So what’s the story on Ang Lee’s Lust, Caution? Is it that it’s another award-winning period drama from the director of Sense & Sensibility, Crouching Tiger, Hidden Dragon and Brokeback Mountain? Nope. Is it that the brilliantly-acted tale of patriotism, espionage, trust and betrayal set during Japan-occupied Shanghai during WWII is a thought-provoking tale of self-revelation? Not a chance.
The big news about Lust, Caution is that this is Lee’s shag movie, a misnomer given lie by the three graphic sex scenes between Tony Leung – playing the cold-blooded collaborator Mr Yee – and debutant actress Tang Wei, as the deeeeep undercover spy who’s actually setting him up.
It was certainly the sight of Leung’s conkers a’ clangin’ that set festival audiences chattering rather than the emotionally wrought tale of a young shy woman who becomes lost – or possibly discovers her true self – in her own role as the high class seductress.
This has gotten Lee’s schnizzle in a tizzle, having already had to defend his movie in the Asian press after the Cannes festival. But rather than a being the ‘Sizzler’ of tabloid repute, the sex scenes are almost uncomfortable to watch; brutal, desperate, exploratory and eventually tender, they show two very lost souls connecting.
Actually this reminds Total Film of is the bond between Jack and Ennis in Brokeback, which is the first question we fire at Lee when we bump knees over a tape recorder.
Speaking softly, his Taiwan accent is lightly salted with the flavours of his native New York, he perches himself on the edge of the sofa which now looms over him. Talking about his movie, and its themes, gradually the hesitant smile which greets TF is replaced by something genuinely cheery, peppering the interview with tiny sprays of laughter…
Lust, Caution is thematically similar to Brokeback. Why follow one with the other?
I think I’m into the idea of possible romance. To me these two are a sisterly work. They’re both from beloved, and at the same time frightening female writers [‘Lust, Caution’ was written by Eileen Chang] who wrote short stories about impossible or forbidden love. Their feminine point of view is frightening to the structure of our society. This one is far more frightening in its point of view than /Brokeback/. This isn’t portraying gay cowboys, this is the female orgasm vs patriotism. That’s pretty frightening! [laughs]
What else drew you to the movie?
The other thing was that the route that the lead character goes though is very much like my own. When she’s standing on stage at 18 years old and finding by pretending she’s more powerful, she touches her real self. She discovers performance. And that becomes a power. Everything about it I can relate to.I pretty much shot that scene from memory of my first time on stage. So this was very attractive to me but frightening at the same time.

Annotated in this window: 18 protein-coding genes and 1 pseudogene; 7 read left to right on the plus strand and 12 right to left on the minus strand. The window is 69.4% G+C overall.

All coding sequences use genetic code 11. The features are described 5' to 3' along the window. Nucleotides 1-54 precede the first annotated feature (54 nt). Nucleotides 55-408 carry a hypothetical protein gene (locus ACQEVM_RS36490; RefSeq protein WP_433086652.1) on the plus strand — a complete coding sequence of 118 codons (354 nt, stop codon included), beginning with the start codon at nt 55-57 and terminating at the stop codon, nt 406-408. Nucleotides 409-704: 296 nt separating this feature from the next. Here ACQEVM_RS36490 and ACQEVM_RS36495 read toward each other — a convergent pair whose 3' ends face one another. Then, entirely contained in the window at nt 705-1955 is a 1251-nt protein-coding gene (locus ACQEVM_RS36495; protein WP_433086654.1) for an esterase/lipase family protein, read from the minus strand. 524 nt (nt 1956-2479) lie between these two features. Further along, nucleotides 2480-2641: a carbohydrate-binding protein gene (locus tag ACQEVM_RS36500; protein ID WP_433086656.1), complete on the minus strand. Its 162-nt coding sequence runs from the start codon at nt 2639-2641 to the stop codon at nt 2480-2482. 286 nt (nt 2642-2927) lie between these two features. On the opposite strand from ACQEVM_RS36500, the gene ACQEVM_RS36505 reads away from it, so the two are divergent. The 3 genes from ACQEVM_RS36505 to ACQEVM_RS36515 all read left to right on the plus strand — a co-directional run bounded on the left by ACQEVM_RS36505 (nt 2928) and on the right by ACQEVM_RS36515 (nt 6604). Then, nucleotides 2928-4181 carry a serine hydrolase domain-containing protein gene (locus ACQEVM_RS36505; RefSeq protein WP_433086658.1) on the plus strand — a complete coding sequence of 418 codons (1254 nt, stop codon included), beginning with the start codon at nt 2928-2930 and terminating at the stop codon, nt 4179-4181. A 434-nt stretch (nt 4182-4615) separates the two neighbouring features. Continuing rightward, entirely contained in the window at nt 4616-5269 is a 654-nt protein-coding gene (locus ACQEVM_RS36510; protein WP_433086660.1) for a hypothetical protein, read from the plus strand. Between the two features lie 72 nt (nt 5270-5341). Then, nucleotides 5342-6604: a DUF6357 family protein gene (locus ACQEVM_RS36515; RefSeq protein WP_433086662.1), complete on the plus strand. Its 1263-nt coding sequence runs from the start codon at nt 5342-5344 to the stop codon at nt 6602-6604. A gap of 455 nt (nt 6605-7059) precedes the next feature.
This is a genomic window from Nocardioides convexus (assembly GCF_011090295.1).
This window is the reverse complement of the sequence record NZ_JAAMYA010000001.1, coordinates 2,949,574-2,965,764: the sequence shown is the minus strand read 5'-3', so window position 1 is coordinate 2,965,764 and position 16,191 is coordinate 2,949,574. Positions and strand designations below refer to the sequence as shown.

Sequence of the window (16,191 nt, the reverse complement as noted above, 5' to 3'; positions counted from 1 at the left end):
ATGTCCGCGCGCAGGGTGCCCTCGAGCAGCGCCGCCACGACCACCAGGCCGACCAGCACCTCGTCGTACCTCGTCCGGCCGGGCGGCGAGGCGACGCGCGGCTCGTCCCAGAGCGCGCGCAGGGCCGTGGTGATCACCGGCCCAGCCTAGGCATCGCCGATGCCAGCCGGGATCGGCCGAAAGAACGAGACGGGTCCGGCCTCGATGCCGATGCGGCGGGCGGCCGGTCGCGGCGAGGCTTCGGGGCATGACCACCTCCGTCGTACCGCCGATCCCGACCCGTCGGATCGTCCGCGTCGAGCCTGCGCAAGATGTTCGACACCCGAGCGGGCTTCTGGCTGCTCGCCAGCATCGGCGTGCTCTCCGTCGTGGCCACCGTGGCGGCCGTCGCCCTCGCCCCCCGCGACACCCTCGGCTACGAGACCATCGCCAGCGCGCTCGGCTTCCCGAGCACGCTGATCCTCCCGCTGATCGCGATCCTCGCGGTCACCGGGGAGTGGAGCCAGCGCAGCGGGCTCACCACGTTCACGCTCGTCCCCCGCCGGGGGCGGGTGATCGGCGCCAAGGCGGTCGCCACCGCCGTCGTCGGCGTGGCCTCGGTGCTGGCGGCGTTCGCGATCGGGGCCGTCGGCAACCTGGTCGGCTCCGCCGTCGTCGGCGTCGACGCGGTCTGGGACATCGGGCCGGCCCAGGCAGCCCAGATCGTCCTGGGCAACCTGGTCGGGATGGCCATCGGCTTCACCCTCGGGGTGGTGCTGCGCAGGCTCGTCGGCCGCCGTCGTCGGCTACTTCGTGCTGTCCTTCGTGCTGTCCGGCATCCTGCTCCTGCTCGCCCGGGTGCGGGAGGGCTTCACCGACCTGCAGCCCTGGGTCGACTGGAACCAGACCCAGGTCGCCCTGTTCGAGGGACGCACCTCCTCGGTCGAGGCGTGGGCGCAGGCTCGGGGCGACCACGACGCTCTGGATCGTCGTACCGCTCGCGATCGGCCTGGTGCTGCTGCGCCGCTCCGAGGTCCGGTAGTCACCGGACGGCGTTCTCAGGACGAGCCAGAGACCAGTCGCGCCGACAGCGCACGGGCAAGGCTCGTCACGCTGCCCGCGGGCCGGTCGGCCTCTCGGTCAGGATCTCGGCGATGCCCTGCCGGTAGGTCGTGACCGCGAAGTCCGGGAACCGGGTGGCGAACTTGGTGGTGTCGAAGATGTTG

Have you found that – like Chai Chi in the movie – you’ve discovered new truths about yourself while making your movies?
Yeah, I kind of perform with the camera. I use people as elements of my kind of performing. Here’s the irony: Through pretending Chai Chi finds her power, but who’s to say that true love is not about performance? She finds true love in a weird way through performance, through her sexuality, and that’s a strange chemistry in life and I’ve found that too.
After making “The Gay Cowboy” movie, you must have been aware that this would be seen as your “Sex Movie”?
I think that’s a superficial take on the movie. If that gets people to see the movie then fine. But I think any serious discussion wouldn’t just be focused on the sex. To me, the in-between sex scenes are a lot sexier than the tortuous sex scenes. I think the sex scenes are highly dramatic. They’re essential to the movie, they anchored in emotion. You understand the characters, their secrecy… it’s all exposed in those scenes. They say without dialogue what they don’t say to themselves, they perform. And sex is indeed a performance. [laughs]
How did you convince a superstar like Tony Leung to take a risk with a movie like this?
I didn’t feel any hesitation from him. I didn’t have to twist his arm. He could smell it. [laughs] Like a fly smells blood!
Why did you hire an unknown actress for the central part?
Well, there were no known actresses that fitted the part. It’s not like there’s a whole pool of them. There’s Zhang Ziyi, but if she doesn’t fit then there’s not a lot more. It’s not like here or in the States. So we found her through 10,000 actresses… a sea of actresses.
She’s excellent in those crucial mahjong scenes, which subtly reveal so much about each character. They remind me of your signature table sequences from Eat Drink Man Woman, Sense & Sensibility and The Ice Storm. Were these your inclusions?
The dialogue is in the book, but to get the gameplay the way it is – to get the essence of the characters in the midst of the game… in Chinese they call the table-play “Civil war”. And that’s my cinematic ambition. [laughs]